If you’ve hit a deer on the road, follow these five steps.

 

  • Move – Get your car safely off the road if possible.
  • Don’t touch – Stay well away from the deer. If it’s injured and frightened, it can hurt you or injure itself further. Let the professionals handle it.
  • Report it – Call the police to report your accident.
  • Take photos – If it’s safe to do so, document the scene and any damage to your vehicle with photos.
  • Insurance – Contact your insurance company or agent to report a claim.
Zac Little at Pyron Group Insurance

It’s deer season… but not in a good way.

It’s deer strike season. That’s right. There’s a season for everything, and fall is prime time for motorists of all types to encounter deer and other wild game.

The numbers are undeniable. Here in Mississippi, your chances of hitting a deer while driving are 1 in 61. That’s right. Mississippi is among the top 10 states in the nation for deer accidents, and we have the highest density deer population in the country. Fall naturally brings increased movement in deer populations, but it’s also when hunting season ramps up, driving deer movement even further.

Deer are known to be hyper-vigilant. They’re constantly on the lookout for threats in their environment. Drivers… not so much. Whether you drive a car, truck, motorcycle, or just about anything else, it’s time to be extra vigilant on the roadway.

Here at Pyron Group, we pay careful attention every week to insurance claims filed by our customers. The trend we see year after year during the fall months is a huge increase in deer strikes. Nationally, November usually sees the most significant number of motorists crashing into deer.

We have a few tips for you. Free of charge!

 

  • Mind the time – Obviously, be more attentive when driving during the autumn months. Sunset to midnight and the hours just before and after sunrise are prime times for deer to be out and about.
  • Danger zone – Being extra careful in posted deer-crossing zones is a no-brainer. Use your high-beam headlights at night where there’s no oncoming traffic.
    Deer aren’t loners. If you see one deer, be prepared for more nearby. If you see one cross the road up ahead, it’s a safe bet that others may be crossing right behind it.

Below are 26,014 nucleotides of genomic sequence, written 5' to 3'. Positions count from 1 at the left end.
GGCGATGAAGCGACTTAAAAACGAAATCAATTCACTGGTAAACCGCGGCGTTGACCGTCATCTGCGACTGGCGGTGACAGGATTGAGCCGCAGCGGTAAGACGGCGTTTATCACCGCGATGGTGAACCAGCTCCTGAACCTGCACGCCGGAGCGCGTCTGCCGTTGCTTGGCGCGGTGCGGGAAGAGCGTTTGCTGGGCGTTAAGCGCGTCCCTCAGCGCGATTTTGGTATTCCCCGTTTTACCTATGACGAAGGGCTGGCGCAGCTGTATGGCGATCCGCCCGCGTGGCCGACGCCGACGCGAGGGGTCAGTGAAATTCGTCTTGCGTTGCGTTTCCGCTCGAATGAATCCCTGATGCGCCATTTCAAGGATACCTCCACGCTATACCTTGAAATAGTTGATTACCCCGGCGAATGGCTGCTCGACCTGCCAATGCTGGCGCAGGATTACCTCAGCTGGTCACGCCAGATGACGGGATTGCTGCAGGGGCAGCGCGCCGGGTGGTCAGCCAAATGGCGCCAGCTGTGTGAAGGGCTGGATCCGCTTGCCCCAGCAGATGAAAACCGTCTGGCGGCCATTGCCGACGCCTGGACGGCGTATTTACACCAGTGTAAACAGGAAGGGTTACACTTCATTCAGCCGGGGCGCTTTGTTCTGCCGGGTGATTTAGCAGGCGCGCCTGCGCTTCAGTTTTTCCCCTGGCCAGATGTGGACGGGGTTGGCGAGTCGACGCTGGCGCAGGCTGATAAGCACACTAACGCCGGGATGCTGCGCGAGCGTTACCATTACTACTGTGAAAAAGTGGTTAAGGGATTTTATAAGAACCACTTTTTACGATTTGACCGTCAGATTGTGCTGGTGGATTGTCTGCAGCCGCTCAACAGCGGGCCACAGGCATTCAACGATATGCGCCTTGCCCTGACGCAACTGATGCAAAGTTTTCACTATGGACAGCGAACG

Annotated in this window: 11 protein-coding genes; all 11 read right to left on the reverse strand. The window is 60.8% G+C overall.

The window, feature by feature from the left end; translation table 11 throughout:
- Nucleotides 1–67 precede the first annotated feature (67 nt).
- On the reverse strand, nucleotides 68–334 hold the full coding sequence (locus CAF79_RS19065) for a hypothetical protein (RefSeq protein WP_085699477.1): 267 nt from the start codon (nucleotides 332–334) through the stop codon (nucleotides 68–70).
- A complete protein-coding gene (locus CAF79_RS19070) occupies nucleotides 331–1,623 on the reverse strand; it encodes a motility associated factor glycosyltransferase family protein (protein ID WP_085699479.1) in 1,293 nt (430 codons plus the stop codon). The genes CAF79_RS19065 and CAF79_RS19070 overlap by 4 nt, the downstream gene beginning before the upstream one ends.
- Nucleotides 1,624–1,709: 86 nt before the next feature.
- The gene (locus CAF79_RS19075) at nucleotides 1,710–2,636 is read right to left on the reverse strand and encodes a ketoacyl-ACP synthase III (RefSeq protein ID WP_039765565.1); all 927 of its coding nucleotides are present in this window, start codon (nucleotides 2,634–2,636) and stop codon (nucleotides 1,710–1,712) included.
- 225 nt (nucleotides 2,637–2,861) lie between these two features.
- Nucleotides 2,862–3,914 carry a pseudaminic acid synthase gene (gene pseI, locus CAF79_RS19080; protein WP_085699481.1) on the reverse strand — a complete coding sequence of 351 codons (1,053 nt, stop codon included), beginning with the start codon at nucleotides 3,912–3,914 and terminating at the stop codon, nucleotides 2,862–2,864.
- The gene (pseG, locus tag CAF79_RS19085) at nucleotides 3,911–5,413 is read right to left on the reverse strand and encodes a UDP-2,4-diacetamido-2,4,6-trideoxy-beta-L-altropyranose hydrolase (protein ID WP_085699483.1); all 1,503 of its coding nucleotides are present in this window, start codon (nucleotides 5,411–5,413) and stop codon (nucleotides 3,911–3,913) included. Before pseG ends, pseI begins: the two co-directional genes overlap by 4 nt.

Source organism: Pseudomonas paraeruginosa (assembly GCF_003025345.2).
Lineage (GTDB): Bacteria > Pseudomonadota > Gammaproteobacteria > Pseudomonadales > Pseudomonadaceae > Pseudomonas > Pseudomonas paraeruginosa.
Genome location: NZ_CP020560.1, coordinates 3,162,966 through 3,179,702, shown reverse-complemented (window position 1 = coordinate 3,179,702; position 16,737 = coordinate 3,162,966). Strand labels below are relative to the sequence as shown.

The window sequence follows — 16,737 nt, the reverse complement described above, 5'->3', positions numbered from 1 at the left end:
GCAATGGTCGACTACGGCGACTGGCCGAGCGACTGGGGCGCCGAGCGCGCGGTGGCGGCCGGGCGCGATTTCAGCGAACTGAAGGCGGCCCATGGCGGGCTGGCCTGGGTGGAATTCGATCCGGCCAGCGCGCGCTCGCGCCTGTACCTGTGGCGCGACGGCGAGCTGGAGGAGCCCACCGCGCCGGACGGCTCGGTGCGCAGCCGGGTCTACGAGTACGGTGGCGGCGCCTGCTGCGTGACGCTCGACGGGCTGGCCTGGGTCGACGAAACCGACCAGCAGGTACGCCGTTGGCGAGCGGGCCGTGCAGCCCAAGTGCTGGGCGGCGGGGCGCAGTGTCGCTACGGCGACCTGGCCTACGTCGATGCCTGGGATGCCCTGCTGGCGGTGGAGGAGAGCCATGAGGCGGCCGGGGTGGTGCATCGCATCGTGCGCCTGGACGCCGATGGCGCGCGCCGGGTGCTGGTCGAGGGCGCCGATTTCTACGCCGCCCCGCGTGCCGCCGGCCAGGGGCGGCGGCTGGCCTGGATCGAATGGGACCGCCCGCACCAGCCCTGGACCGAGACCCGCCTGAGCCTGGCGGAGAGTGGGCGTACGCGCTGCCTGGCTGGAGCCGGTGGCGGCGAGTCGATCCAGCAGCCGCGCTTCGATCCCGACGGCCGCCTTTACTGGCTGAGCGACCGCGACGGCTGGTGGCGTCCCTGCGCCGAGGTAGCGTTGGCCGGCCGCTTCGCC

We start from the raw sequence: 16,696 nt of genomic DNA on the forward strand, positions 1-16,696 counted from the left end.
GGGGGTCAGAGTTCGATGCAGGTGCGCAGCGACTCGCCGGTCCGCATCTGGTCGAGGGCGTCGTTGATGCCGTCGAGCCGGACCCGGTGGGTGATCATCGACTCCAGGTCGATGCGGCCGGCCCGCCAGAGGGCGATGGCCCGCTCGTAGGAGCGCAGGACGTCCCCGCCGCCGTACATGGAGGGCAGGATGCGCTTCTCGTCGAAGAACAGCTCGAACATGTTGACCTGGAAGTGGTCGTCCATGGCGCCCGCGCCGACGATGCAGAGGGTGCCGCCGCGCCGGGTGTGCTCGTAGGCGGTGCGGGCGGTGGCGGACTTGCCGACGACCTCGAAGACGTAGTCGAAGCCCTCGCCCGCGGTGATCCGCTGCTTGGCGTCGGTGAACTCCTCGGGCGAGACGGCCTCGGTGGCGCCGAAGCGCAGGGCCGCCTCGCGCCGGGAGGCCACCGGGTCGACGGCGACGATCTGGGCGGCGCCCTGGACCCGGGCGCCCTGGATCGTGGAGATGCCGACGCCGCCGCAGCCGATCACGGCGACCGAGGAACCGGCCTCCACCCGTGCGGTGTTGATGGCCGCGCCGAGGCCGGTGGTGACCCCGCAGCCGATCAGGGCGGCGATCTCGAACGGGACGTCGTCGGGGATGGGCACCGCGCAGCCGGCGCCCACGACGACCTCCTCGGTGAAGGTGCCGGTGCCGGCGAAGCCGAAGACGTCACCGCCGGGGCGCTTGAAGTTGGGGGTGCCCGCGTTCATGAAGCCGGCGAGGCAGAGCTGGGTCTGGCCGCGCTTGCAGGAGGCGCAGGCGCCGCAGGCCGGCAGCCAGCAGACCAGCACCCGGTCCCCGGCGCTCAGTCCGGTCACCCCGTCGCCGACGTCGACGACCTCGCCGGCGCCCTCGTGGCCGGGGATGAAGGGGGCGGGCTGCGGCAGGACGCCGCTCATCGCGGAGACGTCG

• Brakes and horns are your friends – If you see deer on or near the roadway, slow your roll. Next, you can use your car horn to frighten them away.
  • Keep it between the lines – Speaking of brakes, stay in your lane when you use them. A lot of terrible accidents happen when drivers brake for deer in the road but swerve and wind up hitting another vehicle or losing control of their car altogether.
  • Click it – Another obvious one, but wear your seat belt. The majority of injuries in deer-related accidents are to drivers not wearing their seat belts.
  • Don’t rely on gimmicks – Deer whistles, reflectors, and other deterrent add-ons for your vehicle aren’t proven to work. In fact, ask anyone at a body shop how many vehicles they repair with deer whistles. It’s a lot.
  • If it happens, keep your distance – If you do collide with a deer, first get your vehicle off the road if possible. Then, keep your distance. An injured deer can hurt you or further injure itself in an attempt to get away. Call the police as you would in any other automobile accident and allow them to determine the best course of action.
  • Document it – When it’s safe to do so, document the scene and any damage to your vehicle by taking photos and contact your insurance company or agent.

You can find your insurance company’s contact info by clicking here or visit our online self-service center here to get started with a claim.

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